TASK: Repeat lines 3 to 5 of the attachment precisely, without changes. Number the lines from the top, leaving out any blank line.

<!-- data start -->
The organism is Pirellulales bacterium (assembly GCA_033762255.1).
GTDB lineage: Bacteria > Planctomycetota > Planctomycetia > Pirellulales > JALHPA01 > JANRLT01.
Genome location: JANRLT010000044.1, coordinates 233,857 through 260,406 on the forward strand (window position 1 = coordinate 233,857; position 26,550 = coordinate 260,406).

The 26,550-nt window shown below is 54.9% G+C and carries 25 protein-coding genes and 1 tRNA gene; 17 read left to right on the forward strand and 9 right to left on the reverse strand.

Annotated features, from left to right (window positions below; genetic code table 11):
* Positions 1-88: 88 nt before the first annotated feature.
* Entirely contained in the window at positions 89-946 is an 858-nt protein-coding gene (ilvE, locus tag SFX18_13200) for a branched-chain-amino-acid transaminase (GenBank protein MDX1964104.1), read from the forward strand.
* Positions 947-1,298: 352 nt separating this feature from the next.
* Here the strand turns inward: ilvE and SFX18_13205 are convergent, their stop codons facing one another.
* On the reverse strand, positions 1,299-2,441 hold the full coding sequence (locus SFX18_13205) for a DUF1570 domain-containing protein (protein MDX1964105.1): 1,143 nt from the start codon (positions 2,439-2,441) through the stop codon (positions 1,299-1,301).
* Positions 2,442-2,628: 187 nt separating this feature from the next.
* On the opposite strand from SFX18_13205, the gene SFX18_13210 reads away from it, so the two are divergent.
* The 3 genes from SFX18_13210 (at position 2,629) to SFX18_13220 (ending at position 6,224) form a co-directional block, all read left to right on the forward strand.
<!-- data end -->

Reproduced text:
Genome location: JANRLT010000044.1, coordinates 233,857 through 260,406 on the forward strand (window position 1 = coordinate 233,857; position 26,550 = coordinate 260,406).

The 26,550-nt window shown below is 54.9% G+C and carries 25 protein-coding genes and 1 tRNA gene; 17 read left to right on the forward strand and 9 right to left on the reverse strand.

Annotated features, from left to right (window positions below; genetic code table 11):